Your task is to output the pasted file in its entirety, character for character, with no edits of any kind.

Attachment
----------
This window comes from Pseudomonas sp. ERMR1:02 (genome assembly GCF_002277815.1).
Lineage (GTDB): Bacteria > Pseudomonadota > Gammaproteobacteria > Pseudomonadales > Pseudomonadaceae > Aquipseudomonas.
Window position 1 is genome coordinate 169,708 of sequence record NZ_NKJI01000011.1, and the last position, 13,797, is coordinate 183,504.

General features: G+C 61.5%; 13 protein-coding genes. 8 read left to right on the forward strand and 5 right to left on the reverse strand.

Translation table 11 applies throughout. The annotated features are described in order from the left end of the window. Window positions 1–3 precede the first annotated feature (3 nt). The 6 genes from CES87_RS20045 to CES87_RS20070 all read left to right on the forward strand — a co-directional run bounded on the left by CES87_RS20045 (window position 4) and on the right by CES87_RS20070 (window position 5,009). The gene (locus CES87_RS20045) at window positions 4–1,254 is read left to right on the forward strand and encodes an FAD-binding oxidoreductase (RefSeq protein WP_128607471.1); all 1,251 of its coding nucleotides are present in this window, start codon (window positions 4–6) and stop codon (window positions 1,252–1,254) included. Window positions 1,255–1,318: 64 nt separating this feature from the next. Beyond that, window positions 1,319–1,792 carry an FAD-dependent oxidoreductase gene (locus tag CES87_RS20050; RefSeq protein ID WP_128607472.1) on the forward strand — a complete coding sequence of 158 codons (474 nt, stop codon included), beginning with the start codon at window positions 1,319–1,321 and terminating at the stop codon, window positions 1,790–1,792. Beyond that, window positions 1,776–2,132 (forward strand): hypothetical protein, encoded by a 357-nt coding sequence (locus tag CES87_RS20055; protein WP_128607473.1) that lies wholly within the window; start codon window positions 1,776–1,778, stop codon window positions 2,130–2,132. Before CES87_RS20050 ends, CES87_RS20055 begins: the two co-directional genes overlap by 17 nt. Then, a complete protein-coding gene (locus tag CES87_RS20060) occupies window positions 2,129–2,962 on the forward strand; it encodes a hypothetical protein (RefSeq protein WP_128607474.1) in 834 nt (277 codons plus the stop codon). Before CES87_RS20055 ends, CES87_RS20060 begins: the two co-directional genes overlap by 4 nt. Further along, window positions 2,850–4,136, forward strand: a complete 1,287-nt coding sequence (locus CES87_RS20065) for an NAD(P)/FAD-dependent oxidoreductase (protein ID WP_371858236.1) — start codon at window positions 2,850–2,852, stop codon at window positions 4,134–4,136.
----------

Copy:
This window comes from Pseudomonas sp. ERMR1:02 (genome assembly GCF_002277815.1).
Lineage (GTDB): Bacteria > Pseudomonadota > Gammaproteobacteria > Pseudomonadales > Pseudomonadaceae > Aquipseudomonas.
Window position 1 is genome coordinate 169,708 of sequence record NZ_NKJI01000011.1, and the last position, 13,797, is coordinate 183,504.

General features: G+C 61.5%; 13 protein-coding genes. 8 read left to right on the forward strand and 5 right to left on the reverse strand.

Translation table 11 applies throughout. The annotated features are described in order from the left end of the window. Window positions 1–3 precede the first annotated feature (3 nt). The 6 genes from CES87_RS20045 to CES87_RS20070 all read left to right on the forward strand — a co-directional run bounded on the left by CES87_RS20045 (window position 4) and on the right by CES87_RS20070 (window position 5,009). The gene (locus CES87_RS20045) at window positions 4–1,254 is read left to right on the forward strand and encodes an FAD-binding oxidoreductase (RefSeq protein WP_128607471.1); all 1,251 of its coding nucleotides are present in this window, start codon (window positions 4–6) and stop codon (window positions 1,252–1,254) included. Window positions 1,255–1,318: 64 nt separating this feature from the next. Beyond that, window positions 1,319–1,792 carry an FAD-dependent oxidoreductase gene (locus tag CES87_RS20050; RefSeq protein ID WP_128607472.1) on the forward strand — a complete coding sequence of 158 codons (474 nt, stop codon included), beginning with the start codon at window positions 1,319–1,321 and terminating at the stop codon, window positions 1,790–1,792. Beyond that, window positions 1,776–2,132 (forward strand): hypothetical protein, encoded by a 357-nt coding sequence (locus tag CES87_RS20055; protein WP_128607473.1) that lies wholly within the window; start codon window positions 1,776–1,778, stop codon window positions 2,130–2,132. Before CES87_RS20050 ends, CES87_RS20055 begins: the two co-directional genes overlap by 17 nt. Then, a complete protein-coding gene (locus tag CES87_RS20060) occupies window positions 2,129–2,962 on the forward strand; it encodes a hypothetical protein (RefSeq protein WP_128607474.1) in 834 nt (277 codons plus the stop codon). Before CES87_RS20055 ends, CES87_RS20060 begins: the two co-directional genes overlap by 4 nt. Further along, window positions 2,850–4,136, forward strand: a complete 1,287-nt coding sequence (locus CES87_RS20065) for an NAD(P)/FAD-dependent oxidoreductase (protein ID WP_371858236.1) — start codon at window positions 2,850–2,852, stop codon at window positions 4,134–4,136.